State pension age changes could affect your eligibility for free bus pass
Budget 2021: Experts outline state pension changes
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Residents in England are eligible to receive a free bus pass for travelling across the country once they reach the age of 66, which is the state pension age.
Different rules regarding eligibility for the discounted travel card apply depending on if someone lives in either England, Scotland or Wales.
As a result of the Government’s proposed changes to the state pension, those living in England may see their eligibility for the free bus pass affected.
In England, access to the free bus pass is aligned with the state pension which is slowly going up and up.
Currently, those who want to initiate a claim for a free bus pass can do so when they reach the state pension age of 66.
However, with this threshold set to be raised even further in the years to come, people will have to wait longer to receive this additional “freebie” benefit.
For those in Scotland, Northern Ireland, or Wales it is possible to apply for the free bus pass from the age of 60.
As per the Government’s current plan, the new state pension will rise to 67 between 2026 and 2028.
Another increase to 68 years old is expected by 2048, however this is subject to potential Governmental changes and predictions regarding life expectancy.
For anyone looking to apply for this discount travel scheme, state pension claimants can apply via the Government’s website.
Through the website, pension claimants will be able to enter their postcode address which will list out the contact details of their local council.
Local councils are able to use their bus pass claiming procedures to deliver free bus passes to qualifying state pension claimants.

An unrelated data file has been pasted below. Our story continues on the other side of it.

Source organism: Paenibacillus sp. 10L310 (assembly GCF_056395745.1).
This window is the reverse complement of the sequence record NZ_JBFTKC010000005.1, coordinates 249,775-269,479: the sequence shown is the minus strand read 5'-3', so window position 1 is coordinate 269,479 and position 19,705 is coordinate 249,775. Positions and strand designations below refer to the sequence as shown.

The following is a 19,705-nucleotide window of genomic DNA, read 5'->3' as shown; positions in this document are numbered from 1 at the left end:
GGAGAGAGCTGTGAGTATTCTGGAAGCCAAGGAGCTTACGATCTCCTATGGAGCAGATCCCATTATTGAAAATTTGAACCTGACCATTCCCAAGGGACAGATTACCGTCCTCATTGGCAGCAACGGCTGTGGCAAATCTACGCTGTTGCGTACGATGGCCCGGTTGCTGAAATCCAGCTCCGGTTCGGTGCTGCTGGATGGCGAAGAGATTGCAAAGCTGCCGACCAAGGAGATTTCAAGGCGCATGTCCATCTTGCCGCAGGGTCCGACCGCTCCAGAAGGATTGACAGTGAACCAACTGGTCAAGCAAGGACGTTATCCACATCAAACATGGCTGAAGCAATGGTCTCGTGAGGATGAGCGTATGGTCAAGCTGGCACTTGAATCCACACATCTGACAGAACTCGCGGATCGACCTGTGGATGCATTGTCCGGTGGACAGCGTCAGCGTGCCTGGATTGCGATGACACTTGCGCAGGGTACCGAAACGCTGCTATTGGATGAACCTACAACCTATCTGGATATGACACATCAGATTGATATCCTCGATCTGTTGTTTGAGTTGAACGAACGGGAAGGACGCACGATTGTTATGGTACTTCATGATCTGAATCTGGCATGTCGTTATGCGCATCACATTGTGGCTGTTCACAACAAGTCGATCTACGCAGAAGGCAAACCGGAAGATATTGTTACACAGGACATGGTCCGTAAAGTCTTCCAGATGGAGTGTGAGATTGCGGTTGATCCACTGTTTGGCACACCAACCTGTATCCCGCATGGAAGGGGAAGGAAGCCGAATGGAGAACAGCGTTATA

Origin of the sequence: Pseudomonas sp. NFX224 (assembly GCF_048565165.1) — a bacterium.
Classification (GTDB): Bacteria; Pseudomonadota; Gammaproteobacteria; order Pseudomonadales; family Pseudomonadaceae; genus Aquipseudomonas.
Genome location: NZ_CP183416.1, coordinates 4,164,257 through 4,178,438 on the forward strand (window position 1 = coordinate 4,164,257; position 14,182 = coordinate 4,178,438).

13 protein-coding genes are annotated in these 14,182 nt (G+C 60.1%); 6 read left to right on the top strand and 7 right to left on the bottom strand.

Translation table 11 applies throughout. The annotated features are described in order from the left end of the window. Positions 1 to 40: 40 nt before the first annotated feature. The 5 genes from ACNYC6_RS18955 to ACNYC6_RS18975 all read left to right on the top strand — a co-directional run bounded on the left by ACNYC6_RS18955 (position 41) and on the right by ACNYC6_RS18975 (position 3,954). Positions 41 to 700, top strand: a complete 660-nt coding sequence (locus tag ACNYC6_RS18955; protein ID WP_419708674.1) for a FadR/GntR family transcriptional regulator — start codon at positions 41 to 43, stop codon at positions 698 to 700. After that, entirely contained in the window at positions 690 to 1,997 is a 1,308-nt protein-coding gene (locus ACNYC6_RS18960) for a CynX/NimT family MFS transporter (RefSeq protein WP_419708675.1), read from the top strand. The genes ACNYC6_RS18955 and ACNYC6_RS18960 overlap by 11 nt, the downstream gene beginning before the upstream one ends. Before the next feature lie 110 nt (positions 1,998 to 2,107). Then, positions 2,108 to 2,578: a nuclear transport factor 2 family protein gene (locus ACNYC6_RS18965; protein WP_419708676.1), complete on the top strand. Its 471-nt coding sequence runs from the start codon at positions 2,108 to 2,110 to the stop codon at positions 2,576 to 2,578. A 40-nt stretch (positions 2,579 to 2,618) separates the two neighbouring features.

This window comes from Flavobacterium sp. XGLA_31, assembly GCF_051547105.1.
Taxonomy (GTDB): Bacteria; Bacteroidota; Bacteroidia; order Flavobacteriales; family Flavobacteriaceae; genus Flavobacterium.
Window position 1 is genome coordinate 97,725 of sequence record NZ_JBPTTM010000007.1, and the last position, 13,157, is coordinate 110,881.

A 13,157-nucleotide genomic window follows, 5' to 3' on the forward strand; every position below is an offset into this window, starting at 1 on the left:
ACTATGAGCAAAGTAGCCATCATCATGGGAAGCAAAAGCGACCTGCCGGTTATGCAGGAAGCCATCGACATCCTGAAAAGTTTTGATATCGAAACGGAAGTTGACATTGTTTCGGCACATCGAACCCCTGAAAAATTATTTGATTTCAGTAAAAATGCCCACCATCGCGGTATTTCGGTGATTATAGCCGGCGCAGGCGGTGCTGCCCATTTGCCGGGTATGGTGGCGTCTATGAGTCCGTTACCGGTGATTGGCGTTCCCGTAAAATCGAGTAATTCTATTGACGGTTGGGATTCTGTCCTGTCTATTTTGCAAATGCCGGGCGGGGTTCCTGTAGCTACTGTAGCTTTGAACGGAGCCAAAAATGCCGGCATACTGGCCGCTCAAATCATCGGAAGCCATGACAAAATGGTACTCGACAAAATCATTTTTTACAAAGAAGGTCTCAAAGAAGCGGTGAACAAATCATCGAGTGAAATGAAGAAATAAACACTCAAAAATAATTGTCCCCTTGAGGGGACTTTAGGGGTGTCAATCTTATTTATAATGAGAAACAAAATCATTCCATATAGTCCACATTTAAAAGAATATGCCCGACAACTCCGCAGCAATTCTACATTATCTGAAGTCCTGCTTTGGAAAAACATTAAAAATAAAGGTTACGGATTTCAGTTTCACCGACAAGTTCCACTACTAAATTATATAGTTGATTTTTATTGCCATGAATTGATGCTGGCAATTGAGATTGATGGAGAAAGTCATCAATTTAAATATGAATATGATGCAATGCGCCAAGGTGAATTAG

It should be noted that local council procedures for free bus passes may differ if a claimant decides to contact their local authority instead.
Stephen Lowe, the Group Communications Director at Just Group, outlined why the additional benefits, such as the bus pass, which come from the state pension are almost just as
Mr Lowe said: “The social and cultural reference to ‘freebie’ benefits means nearly all over 65s know about them but their financial value is dwarfed by other benefits which are less well known.
“The state pension alone will not provide a comfortable standard of living so checking your entitlement for other state benefits should be as much a part of planning for retirement as understanding what your private pension and other savings will provide.”
Anyone who has been impacted by the state pension age change and is unable to get a free bus pass may be able to receive other discount offers on their travel expenses.
On its website, Age UK highlighted what other concessions may be available for those looking for cheaper travel on the bus in their twilight years.
The organisation stated: “It’s also worth contacting the individual coach and train operators to see if they offer discounts for older people.
“For example, National Express offers a Senior Coachcard for people who are 60 and over. It costs £12.50 and offers a third off your travel throughout the year.
“Some local authorities offer concessions that apply to local public transport. Contact your local council for more information about what they offer.”
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